Gloria Winters mug cheyenne and woodmen column

“As a kid with nerve damage and weakness in my legs, I wasn’t very athletically coordinated, and never saw myself seriously pursuing a sport, until I discovered swimming. To find myself standing up, being acknowledged alongside Olympians and Paralympians, was truly humbling.”

Suzanne Scott was born with Spina bifida. Spina bifida literally means “split spine” and occurs when the spine and spinal cord don’t form properly — a neural tube defect. The neural tube is the embryonic structure that eventually develops into the baby’s brain and spinal cord and the tissues that enclose them.

As an infant, Suzanne’s Spina bifida resulted in a tethered spinal cord which required surgery to free the spinal nerves that had become bound down. She had another operation at age 4 to remove additional scar tissue that had attached to the spinal cord.

As Suzanne continued to grow she experienced functional and orthopedic problems. The nerves that control the leg muscles did not work properly below the area of the Spina bifida defect, causing muscle weakness and partial paralysis of the legs.

As a young girl desiring to fit in and belong, Suzanne was challenged to find her strengths in the midst of her disability, which is largely unseen to everyone else. To own her intelligence, sense of humor and resilience.

However, Suzanne’s story didn’t end with surgeries and functional limitations. At the age of 9, she began swimming.

One night while she was watching the highlights of the 2004 Paralympics on TV, she realized her physical limitations would potentially make her eligible to compete in the Paralympic S10 class — and some of her swim times in the top 30 in the world in the S10 class.

At 14, Suzanne made the National Team. She qualified and competed at the 2006 World Championships, in South Africa, before moving to Colorado Springs to train at the Olympic Training Center with Jimi Flowers.

At the Paralympic Trials in 2008, Suzanne broke her first world record in the 400m freestyle, which not only earned her spot on the team that would be competing in Beijing later that year, but consequently got her nominated for an ESPY Award for “Best Female Athlete with a Disability.” In Beijing, Suzanne earned a bronze medal in the 400m freestyle.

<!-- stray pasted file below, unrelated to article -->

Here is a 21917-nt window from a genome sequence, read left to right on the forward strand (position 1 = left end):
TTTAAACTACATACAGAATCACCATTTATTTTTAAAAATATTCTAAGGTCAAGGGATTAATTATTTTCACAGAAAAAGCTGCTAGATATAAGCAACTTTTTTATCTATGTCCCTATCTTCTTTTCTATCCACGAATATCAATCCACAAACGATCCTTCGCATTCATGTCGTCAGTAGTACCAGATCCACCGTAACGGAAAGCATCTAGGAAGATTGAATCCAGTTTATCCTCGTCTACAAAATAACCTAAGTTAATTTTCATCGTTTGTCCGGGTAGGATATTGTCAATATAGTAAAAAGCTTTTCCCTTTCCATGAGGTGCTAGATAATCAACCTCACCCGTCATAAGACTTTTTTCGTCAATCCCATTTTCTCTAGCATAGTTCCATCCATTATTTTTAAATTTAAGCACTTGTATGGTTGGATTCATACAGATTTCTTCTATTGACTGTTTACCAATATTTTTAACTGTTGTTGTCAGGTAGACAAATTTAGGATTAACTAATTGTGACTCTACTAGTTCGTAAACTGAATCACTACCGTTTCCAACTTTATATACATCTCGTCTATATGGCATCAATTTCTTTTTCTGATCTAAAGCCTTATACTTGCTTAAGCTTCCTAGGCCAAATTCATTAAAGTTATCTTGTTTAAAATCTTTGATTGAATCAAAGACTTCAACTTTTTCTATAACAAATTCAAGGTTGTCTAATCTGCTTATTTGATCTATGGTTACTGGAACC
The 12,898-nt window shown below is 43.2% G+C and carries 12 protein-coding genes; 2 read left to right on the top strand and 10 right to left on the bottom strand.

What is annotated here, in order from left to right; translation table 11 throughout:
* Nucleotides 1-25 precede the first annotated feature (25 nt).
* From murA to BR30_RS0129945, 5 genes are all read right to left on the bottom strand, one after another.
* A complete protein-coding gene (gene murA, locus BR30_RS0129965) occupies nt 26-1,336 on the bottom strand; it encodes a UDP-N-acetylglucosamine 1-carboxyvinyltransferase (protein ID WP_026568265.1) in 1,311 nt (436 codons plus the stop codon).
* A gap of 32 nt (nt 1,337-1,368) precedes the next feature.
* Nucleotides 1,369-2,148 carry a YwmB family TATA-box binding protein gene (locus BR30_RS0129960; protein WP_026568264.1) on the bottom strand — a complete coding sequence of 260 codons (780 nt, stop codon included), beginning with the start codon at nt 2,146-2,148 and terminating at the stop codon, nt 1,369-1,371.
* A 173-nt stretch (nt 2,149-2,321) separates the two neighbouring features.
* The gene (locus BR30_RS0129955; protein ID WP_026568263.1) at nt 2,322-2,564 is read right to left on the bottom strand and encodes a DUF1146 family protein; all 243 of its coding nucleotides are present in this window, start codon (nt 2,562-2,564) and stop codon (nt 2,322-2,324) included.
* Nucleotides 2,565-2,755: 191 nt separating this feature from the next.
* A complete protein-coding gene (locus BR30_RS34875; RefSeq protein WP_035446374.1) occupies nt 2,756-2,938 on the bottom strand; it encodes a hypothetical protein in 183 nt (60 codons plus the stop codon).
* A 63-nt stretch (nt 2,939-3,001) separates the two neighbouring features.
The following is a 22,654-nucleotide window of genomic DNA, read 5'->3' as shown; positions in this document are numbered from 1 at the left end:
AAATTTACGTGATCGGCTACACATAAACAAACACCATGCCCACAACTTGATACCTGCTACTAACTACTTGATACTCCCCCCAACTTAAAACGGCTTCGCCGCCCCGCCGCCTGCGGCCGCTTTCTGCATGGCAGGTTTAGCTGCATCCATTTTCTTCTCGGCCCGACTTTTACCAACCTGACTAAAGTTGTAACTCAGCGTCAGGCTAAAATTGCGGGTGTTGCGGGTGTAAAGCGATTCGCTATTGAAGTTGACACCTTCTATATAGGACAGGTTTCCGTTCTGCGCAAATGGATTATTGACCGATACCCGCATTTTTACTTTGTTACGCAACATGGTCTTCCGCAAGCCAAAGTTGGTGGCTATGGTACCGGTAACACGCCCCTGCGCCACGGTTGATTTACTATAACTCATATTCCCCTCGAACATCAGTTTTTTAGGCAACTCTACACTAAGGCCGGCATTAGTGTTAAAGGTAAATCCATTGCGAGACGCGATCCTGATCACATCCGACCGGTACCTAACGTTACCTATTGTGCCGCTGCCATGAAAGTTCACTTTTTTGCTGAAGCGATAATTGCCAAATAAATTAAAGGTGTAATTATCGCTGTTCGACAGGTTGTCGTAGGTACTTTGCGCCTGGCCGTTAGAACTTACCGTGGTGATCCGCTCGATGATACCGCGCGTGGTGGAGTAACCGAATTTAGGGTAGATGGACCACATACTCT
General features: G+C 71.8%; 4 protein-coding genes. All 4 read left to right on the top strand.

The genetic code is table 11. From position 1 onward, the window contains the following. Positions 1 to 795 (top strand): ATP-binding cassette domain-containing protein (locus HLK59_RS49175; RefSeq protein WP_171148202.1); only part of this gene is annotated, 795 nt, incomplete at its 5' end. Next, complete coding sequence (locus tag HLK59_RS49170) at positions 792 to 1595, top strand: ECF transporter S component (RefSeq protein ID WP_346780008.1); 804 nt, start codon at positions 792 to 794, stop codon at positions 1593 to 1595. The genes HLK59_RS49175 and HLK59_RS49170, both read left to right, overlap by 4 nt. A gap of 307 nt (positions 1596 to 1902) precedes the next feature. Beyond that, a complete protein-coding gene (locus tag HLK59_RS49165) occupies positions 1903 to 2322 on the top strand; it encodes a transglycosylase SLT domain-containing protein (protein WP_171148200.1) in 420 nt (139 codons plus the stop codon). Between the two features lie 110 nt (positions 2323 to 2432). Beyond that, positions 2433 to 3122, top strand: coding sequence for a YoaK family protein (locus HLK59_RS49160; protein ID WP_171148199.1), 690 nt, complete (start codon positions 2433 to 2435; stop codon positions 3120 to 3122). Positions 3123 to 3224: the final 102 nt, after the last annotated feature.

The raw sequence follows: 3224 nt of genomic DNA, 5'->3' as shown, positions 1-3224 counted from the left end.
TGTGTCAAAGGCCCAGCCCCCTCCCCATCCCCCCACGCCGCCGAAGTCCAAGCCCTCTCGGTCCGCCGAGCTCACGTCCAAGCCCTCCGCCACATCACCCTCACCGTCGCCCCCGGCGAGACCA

In 2009, she held a world record in the 1500m freestyle and the next year at the 2010 World Championships she won the gold medal for a 34-point medley relay, a silver medal for 400m freestyle and a bronze medal for 100m backstroke.

Two years later she received a silver and two bronze medals for her participation at the 2012 Summer Paralympics in London.

The 2020 Summer Paralympics Games in Tokyo, Japan, will feature 22 sports. Swimming was one of eight sports practiced at the first Paralympic Games in 1960 and is now one of the most popular. The Paralympic swimmers at Tokyo 2020 will compete in freestyle, backstroke, butterfly, breaststroke and medley events.

To ensure that competition is as fair as possible, athletes are grouped according to their functional ability to perform each stroke in a process known as ‘classification.’ Athletes can have a physical, visual or intellectual impairment. The rules of the Federation Internationale de Natation are modified, including water starts for some athletes and ‘tappers’ for those with visual impairments. No prostheses or assistive devices are allowed in the pool.

For many athletes, the Paralympic Games is a place to pursue dreams and change lives. For Suzanne, who has since completed a fellowship with El Pomar Foundation, graduated with a bachelor’s from University of Colorado at Colorado Springs, and works in the business office at the YMCA of the Pikes Peak Region, it is a story worth more than gold.

Gloria Winters is a doctor of physical therapy who specializes in orthopedics and exercise physiology. She is chief medical officer for the YMCA of the Pikes Peak Region with a focus on health care integration in the community. Contact Dr. Winters with questions or topic ideas at

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